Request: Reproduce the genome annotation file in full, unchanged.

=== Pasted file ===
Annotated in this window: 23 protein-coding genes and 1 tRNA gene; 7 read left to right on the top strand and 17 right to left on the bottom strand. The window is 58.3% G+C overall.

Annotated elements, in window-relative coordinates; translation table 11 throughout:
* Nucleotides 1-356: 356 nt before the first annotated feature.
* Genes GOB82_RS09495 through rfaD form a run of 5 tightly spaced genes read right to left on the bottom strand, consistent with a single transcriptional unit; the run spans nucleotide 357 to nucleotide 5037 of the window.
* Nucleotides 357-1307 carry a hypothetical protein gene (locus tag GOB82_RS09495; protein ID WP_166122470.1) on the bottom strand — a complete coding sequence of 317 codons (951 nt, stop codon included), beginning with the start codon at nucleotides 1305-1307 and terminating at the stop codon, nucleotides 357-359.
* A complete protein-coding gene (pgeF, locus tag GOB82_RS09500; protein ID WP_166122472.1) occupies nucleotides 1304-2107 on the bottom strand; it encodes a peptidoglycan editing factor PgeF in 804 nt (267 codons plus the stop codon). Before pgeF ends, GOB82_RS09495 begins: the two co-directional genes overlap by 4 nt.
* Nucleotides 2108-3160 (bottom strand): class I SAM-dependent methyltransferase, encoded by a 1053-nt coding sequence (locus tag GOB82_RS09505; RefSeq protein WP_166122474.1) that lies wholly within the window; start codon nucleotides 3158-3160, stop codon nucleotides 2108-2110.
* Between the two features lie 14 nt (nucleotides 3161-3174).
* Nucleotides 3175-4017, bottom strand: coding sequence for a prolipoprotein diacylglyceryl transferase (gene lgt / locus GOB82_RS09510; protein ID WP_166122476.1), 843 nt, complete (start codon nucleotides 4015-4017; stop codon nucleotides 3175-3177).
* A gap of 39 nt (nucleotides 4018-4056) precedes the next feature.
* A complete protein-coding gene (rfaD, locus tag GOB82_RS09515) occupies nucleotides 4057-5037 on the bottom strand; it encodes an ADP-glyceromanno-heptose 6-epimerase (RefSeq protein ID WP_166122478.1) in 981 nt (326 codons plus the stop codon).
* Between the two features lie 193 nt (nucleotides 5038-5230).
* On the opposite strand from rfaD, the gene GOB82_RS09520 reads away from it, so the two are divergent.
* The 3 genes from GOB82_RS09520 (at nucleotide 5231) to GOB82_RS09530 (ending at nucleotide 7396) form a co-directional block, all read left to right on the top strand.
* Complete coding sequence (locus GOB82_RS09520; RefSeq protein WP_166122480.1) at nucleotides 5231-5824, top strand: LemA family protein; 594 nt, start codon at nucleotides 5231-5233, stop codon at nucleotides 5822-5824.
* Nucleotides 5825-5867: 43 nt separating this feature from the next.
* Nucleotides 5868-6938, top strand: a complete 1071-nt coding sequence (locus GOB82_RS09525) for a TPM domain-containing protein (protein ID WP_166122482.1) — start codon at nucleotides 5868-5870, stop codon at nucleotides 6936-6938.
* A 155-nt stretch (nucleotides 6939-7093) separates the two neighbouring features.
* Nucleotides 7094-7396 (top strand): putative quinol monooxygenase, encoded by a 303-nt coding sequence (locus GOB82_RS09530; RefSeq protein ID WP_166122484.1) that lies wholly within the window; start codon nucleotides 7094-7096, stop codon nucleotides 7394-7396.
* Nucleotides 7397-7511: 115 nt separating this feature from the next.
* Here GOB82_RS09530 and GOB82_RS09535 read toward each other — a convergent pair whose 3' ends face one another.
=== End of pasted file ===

Annotated in this window: 23 protein-coding genes and 1 tRNA gene; 7 read left to right on the top strand and 17 right to left on the bottom strand. The window is 58.3% G+C overall.

Annotated elements, in window-relative coordinates; translation table 11 throughout:
* Nucleotides 1-356: 356 nt before the first annotated feature.
* Genes GOB82_RS09495 through rfaD form a run of 5 tightly spaced genes read right to left on the bottom strand, consistent with a single transcriptional unit; the run spans nucleotide 357 to nucleotide 5037 of the window.
* Nucleotides 357-1307 carry a hypothetical protein gene (locus tag GOB82_RS09495; protein ID WP_166122470.1) on the bottom strand — a complete coding sequence of 317 codons (951 nt, stop codon included), beginning with the start codon at nucleotides 1305-1307 and terminating at the stop codon, nucleotides 357-359.
* A complete protein-coding gene (pgeF, locus tag GOB82_RS09500; protein ID WP_166122472.1) occupies nucleotides 1304-2107 on the bottom strand; it encodes a peptidoglycan editing factor PgeF in 804 nt (267 codons plus the stop codon). Before pgeF ends, GOB82_RS09495 begins: the two co-directional genes overlap by 4 nt.
* Nucleotides 2108-3160 (bottom strand): class I SAM-dependent methyltransferase, encoded by a 1053-nt coding sequence (locus tag GOB82_RS09505; RefSeq protein WP_166122474.1) that lies wholly within the window; start codon nucleotides 3158-3160, stop codon nucleotides 2108-2110.
* Between the two features lie 14 nt (nucleotides 3161-3174).
* Nucleotides 3175-4017, bottom strand: coding sequence for a prolipoprotein diacylglyceryl transferase (gene lgt / locus GOB82_RS09510; protein ID WP_166122476.1), 843 nt, complete (start codon nucleotides 4015-4017; stop codon nucleotides 3175-3177).
* A gap of 39 nt (nucleotides 4018-4056) precedes the next feature.
* A complete protein-coding gene (rfaD, locus tag GOB82_RS09515) occupies nucleotides 4057-5037 on the bottom strand; it encodes an ADP-glyceromanno-heptose 6-epimerase (RefSeq protein ID WP_166122478.1) in 981 nt (326 codons plus the stop codon).
* Between the two features lie 193 nt (nucleotides 5038-5230).
* On the opposite strand from rfaD, the gene GOB82_RS09520 reads away from it, so the two are divergent.
* The 3 genes from GOB82_RS09520 (at nucleotide 5231) to GOB82_RS09530 (ending at nucleotide 7396) form a co-directional block, all read left to right on the top strand.
* Complete coding sequence (locus GOB82_RS09520; RefSeq protein WP_166122480.1) at nucleotides 5231-5824, top strand: LemA family protein; 594 nt, start codon at nucleotides 5231-5233, stop codon at nucleotides 5822-5824.
* Nucleotides 5825-5867: 43 nt separating this feature from the next.
* Nucleotides 5868-6938, top strand: a complete 1071-nt coding sequence (locus GOB82_RS09525) for a TPM domain-containing protein (protein ID WP_166122482.1) — start codon at nucleotides 5868-5870, stop codon at nucleotides 6936-6938.
* A 155-nt stretch (nucleotides 6939-7093) separates the two neighbouring features.
* Nucleotides 7094-7396 (top strand): putative quinol monooxygenase, encoded by a 303-nt coding sequence (locus GOB82_RS09530; RefSeq protein ID WP_166122484.1) that lies wholly within the window; start codon nucleotides 7094-7096, stop codon nucleotides 7394-7396.
* Nucleotides 7397-7511: 115 nt separating this feature from the next.
* Here GOB82_RS09530 and GOB82_RS09535 read toward each other — a convergent pair whose 3' ends face one another.